Livingston rebuilt the device virtually from scratch, taking advantage of the close fraternity of other students working on their thesis projects and with the supervision of Lawrence, who dropped in almost every day to check on progress. The device might be described as in the form of a circular metal sandwich. The middle layer consisted of a vacuum chamber, and inside Livingston put a hollow D-shaped electrode. This chamber was placed between the cylindrical poles of a 4-inch (10.16-centimeter) electromagnet. The magnet would cause charged particles released in the center of the chamber to run in circular orbits, entering and leaving the D on each traversal of the circle. The D would be charged by an alternating radio-frequency excitation; inside the D was a field-free region. The particles would be alternately attracted and repelled by the D, gaining a slight amount of energy each time they entered and left it. The radius of the particle orbits would slowly increase, and eventually the particles would leave the chamber via a beam port. Such devices came to be called cyclotrons (see Figure 1).
Lawrence had realized the significance of resonance: that the excited particles would stay in step at the same frequency regardless of how fast they were traveling and thus how big their orbits grew—and therefore that repeated application of a small voltage V would result in a large total energy E (E = NeV, where N is the number of times the particle entered and left the D). Particles of mass M and charge e would revolve with frequency ω that was independent of the energy of the particles as they increased in speed, meaning that a constant frequency
applied to the D would continue to accelerate the particles (ω = eB/Mc, where B is the magnetic field and c is the velocity of light).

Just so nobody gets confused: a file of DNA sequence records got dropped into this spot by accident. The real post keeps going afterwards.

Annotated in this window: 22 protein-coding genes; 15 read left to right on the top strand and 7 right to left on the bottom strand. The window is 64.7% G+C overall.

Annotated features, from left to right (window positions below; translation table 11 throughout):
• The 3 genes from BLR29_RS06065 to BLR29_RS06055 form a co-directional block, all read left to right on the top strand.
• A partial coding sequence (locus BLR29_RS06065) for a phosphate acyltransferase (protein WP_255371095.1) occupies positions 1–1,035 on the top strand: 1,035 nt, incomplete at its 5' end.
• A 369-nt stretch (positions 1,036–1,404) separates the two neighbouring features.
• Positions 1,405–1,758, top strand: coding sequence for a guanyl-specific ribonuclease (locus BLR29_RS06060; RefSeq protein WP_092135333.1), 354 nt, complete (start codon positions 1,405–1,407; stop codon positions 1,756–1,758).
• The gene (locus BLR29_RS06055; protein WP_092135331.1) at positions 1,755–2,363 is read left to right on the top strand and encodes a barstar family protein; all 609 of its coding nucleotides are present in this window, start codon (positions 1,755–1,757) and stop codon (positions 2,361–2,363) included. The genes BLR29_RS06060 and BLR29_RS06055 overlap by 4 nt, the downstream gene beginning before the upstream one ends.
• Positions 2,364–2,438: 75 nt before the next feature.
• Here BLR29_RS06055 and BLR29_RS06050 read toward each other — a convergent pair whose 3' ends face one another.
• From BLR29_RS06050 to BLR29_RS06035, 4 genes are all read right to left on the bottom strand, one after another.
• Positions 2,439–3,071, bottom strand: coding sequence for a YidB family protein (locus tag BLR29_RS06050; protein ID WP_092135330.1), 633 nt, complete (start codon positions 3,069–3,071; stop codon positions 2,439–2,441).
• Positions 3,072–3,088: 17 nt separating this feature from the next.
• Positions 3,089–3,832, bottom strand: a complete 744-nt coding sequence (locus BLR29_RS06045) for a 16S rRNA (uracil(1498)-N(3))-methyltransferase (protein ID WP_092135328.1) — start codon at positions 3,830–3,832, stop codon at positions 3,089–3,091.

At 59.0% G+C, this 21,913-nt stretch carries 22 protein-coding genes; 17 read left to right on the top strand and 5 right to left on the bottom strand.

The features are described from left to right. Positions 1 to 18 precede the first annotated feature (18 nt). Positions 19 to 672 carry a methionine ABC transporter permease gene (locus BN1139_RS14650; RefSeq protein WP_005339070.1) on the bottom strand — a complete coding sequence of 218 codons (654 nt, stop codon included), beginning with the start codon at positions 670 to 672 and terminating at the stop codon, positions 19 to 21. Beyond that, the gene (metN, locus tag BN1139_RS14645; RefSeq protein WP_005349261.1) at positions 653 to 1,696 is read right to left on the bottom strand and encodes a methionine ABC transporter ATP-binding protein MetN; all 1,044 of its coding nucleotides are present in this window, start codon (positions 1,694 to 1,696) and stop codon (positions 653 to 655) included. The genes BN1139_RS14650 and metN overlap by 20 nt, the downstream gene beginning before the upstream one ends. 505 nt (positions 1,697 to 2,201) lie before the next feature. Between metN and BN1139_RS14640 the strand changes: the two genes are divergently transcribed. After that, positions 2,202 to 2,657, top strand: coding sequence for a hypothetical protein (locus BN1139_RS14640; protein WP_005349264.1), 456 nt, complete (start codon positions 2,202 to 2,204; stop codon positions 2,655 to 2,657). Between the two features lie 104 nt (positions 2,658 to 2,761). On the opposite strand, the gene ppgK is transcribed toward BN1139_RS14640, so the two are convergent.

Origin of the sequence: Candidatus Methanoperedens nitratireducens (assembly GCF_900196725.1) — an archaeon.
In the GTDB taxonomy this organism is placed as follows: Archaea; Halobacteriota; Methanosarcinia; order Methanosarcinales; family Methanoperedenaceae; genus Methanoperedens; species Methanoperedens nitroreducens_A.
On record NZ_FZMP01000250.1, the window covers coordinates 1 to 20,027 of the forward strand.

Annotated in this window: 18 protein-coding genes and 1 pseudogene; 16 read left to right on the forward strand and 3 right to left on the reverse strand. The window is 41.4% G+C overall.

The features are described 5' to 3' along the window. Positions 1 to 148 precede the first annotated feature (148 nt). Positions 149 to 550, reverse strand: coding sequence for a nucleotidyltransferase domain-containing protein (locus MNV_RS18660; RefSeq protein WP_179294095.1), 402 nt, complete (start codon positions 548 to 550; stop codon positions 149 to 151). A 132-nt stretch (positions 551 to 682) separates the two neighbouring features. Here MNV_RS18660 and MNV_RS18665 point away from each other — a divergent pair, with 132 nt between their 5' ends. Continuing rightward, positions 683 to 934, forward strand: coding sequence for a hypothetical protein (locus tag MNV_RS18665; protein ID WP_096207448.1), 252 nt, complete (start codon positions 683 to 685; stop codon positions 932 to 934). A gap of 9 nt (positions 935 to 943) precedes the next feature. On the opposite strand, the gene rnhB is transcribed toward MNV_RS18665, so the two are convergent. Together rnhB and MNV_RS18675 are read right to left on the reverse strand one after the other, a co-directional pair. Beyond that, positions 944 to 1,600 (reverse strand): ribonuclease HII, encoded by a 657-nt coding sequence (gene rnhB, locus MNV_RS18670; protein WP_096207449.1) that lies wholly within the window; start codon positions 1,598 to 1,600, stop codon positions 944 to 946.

Livingston began work in summer 1930, and shortly discovered that Edlefsen had not detected resonance but another kind of acceleration effect. In November Livingston detected resonance for what was almost certainly the first time. Livingston then borrowed a bigger magnet, and in January 1931 used it and a thousand electron volt (KeV) voltage to accelerate hydrogen ions (H2+) to 80 KeV. That result excited Lawrence and sent him, Livingston once recalled, “off to the races,” on a decade-long quest, successful even during the Depression, for ever-larger funding and support to build ever-bigger cyclotrons.
Then Lawrence forced Livingston to interrupt his work and finish his PhD requirements. Lawrence needed Livingston to have a PhD, for he had secured Livingston an instructorship, contingent on the PhD, which would enable Livingston to remain at Berkeley and continue constructing cyclotrons. Livingston wrote up and submitted his work in two weeks, but Lawrence forbade him to study for the orals, saying there was too much to do and he could brush up on nuclear physics later. In April 1931, despite being less prepared on nuclear physics—his forte lay in his mechanical abilities—Livingston took and passed the exam.
By this time, Lawrence had received a $1,000 grant from the National Research Council to build a cyclotron with an 11-inch (28-centimeter) magnet. Livingston set to work, this time using a pair of Ds with a small gap between them (see Figure 2). On 9 January 1932, the device passed an important milestone, becoming the first accelerator to exceed a million electron volts (MeV). Years later Livingston recalled: “As the galvanometer spot swung across the scale, indicating that protons of 1-MeV energy were reaching the collector, Lawrence literally danced around the room with glee. The news quickly spread through the Berkeley laboratory, and we were busy all that day demonstrating million-volt protons to eager viewers” (1969, p. 29). On 20 February 1932, they mailed their first publication to Physical Review, announcing that they had reached 1.2 million volts. In the early twenty-first century the machine is in the Science Museum in South Kensington, London.